Leanne Betasamosake Simpson’s latest writing project, “Theory of Water,” asks what it means to listen to water. The Indigenous artist and scholar’s work is vitally connected to climate, much of it focusing on communication with nature and the effects of colonialism.
“The common thread of all of these works is a refusal of racial capitalism, dispossession, the nation state, heteropatriarchy, white supremacy, [and] all of the structures that have brought us to this kind of present moment of climate apocalypse,” said Simpson, who spoke in a virtual conversation held Jan. 17 with fellow Indigenous artist and academic Tania Willard as part of the Mahindra Humanities Center series “Art, Activism, and Climate Change.” The events, co-sponsored by Radcliffe Institute, bring together prominent figures in the arts and humanities to discuss their commitment to fight climate change through their work and activism.
“Theory of Water” takes its inspiration from the works of interdisciplinary Anishinaabekwe artist Rebecca Belmore and Canadian poet Dionne Brand. Belmore famously created a giant wooden megaphone (more than 6 feet across at the bell) as an art installation that was displayed in various locations in Canada and the U.S. That work, called “Ayum-ee-aawach Oomama-mowan: Speaking To Their Mother,” allowed speakers’ voices to echo up to nine times as they addressed their native land. A second project called “Wave Sound” flipped the concept, turning a megaphone into a kind of listening horn to amplify the sound of water and shoreline.
Simpson, a member of the Alderville First Nation and an independent scholar, spoke about connecting to her ancestral land by lying on the ground and allowing the sounds of nature to envelop her. “Through these rehearsals, ‘Wave Sound’ amplifies the voices of water to cut through the noise of colonialism,” she said. “It works in concert with my great-grandparents praying and carrying water, and with those yet to be born.”
Simpson also presented four pieces she worked on and released during the pandemic before diving into conversation with Willard, who read a poem called “Habitat Violations.” Willard, a member of the Secwépemc, talked with Simpson about her work and its connections to climate change, and the two artists discussed Indigenous relationships with the land and how that can translate into political activism.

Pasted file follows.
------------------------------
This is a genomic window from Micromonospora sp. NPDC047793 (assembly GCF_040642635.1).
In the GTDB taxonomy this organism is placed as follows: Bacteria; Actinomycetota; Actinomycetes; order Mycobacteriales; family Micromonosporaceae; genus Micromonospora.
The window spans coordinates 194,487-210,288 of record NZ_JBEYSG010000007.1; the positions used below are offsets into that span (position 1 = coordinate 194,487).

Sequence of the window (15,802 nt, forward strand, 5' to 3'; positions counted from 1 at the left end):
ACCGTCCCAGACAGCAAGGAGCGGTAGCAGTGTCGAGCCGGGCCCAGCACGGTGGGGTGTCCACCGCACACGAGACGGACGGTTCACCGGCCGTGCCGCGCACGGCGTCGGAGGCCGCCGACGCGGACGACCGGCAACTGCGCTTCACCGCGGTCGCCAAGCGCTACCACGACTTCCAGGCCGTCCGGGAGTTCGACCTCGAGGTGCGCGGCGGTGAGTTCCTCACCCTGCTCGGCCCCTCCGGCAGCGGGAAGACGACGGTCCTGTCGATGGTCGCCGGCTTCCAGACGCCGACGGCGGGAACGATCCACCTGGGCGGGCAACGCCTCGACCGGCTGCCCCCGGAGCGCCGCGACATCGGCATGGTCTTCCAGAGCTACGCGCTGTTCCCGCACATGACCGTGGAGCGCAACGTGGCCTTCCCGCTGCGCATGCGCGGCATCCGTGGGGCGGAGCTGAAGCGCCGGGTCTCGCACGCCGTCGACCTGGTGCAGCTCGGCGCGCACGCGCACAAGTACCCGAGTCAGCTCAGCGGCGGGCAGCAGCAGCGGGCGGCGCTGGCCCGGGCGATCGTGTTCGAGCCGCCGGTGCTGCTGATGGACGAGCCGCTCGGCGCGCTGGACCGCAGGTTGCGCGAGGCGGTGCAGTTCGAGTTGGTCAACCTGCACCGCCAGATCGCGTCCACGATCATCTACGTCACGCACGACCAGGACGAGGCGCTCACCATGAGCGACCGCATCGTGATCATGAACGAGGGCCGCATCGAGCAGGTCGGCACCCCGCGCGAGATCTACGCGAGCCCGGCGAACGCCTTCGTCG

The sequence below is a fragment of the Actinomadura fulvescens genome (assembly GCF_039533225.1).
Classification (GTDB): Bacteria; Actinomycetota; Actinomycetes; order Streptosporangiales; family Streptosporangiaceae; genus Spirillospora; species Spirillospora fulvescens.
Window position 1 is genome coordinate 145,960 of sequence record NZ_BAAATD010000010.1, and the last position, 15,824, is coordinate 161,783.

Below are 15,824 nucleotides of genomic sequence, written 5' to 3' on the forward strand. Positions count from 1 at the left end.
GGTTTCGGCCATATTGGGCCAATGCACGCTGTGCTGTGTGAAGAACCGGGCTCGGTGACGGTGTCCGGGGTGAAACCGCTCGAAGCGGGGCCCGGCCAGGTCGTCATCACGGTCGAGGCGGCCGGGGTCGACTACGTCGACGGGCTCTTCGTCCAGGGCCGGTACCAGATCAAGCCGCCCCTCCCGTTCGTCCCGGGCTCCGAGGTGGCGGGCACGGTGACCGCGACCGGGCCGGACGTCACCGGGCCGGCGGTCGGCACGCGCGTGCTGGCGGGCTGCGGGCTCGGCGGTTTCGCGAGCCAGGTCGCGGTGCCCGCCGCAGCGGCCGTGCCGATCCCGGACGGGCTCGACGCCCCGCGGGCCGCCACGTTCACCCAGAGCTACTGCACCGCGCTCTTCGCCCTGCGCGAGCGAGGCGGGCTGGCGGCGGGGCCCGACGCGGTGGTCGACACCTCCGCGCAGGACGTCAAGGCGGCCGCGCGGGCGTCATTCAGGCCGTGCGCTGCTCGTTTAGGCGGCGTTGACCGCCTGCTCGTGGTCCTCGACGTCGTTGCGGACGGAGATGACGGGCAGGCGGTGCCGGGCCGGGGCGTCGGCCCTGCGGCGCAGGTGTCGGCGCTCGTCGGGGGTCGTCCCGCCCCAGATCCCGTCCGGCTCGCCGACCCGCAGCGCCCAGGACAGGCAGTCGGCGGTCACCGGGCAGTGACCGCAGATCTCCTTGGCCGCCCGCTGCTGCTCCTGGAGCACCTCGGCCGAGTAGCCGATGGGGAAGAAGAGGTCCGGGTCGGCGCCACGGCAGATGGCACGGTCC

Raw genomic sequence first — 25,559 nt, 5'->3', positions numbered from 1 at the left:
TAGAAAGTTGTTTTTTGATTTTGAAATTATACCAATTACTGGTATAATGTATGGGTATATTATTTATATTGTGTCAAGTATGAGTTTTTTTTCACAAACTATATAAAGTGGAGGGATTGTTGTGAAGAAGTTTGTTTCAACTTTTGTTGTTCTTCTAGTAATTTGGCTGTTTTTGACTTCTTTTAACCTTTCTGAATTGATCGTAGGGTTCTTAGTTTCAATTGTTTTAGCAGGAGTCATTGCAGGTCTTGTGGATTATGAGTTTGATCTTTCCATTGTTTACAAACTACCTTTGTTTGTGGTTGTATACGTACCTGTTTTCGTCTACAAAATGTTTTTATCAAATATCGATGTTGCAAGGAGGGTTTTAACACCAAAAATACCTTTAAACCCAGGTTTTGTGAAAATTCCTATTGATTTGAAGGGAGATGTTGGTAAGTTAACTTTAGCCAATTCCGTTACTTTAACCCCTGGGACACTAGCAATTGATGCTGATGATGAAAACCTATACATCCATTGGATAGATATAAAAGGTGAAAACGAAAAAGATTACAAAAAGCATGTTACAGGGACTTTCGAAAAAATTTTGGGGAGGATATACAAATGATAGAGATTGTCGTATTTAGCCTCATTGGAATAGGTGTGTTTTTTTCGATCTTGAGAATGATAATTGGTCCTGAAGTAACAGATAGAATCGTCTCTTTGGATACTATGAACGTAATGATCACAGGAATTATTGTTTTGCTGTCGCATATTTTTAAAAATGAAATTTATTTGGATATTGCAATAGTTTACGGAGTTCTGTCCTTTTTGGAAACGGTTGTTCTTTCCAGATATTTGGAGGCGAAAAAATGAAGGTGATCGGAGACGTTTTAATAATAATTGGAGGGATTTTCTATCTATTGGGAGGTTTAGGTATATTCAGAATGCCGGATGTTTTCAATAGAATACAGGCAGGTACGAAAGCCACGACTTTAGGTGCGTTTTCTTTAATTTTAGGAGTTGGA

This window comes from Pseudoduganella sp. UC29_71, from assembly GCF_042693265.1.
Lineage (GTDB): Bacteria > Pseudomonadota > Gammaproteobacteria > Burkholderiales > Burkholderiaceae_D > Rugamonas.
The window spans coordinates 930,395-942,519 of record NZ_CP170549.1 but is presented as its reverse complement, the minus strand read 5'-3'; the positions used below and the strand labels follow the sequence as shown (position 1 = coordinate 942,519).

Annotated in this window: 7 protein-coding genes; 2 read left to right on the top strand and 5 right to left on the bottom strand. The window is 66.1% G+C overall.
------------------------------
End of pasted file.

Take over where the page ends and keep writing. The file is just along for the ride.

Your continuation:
Simpson said that “Ayum-ee-aawach Oomama-mowan” — Belmore’s first project — was especially important to her because it directly related to the 1990 Oka Crisis, an uprising by a group of Mohawk people near Montreal to protect their sacred land against a proposed golf course expansion and townhouse development. Echoes of that protest were seen during the Dakota Access Pipeline protests, she noted.
The discussion also touched on Simpson’s belief that her work is in collaboration with the land. “It’s not just that my art or my academic practice is a collaboration with these beings in the natural world,” the scholar said. “I feel like I’m made up of my relationships with these non-human beings, and I’m constantly in conversation … with them.”
This idea of collaboration and conversation with the land also exists with her language and culture, Simpson added. Most of her Indigenous language is in the form of verbs, always in motion and in collaboration with different forms of life.
Meanwhile, she noted that the toll climate change already has taken on cultural customs and ways of life is visible. The ash tree is important to many Indigenous peoples. Native to eastern Canada and much of northeastern and midwestern U.S., it has been heavily affected by climate change. For this reason, it was important to Simpson to repatriate an old, handmade basket made of black ash.
“With so much at stake for our planet, the work of artists and activists is essential in reaching and moving the public, scientists, policy makers, and journalists,” said Susannah Clark, director of the Mahindra Center and the Morton B. Canal Professor of music.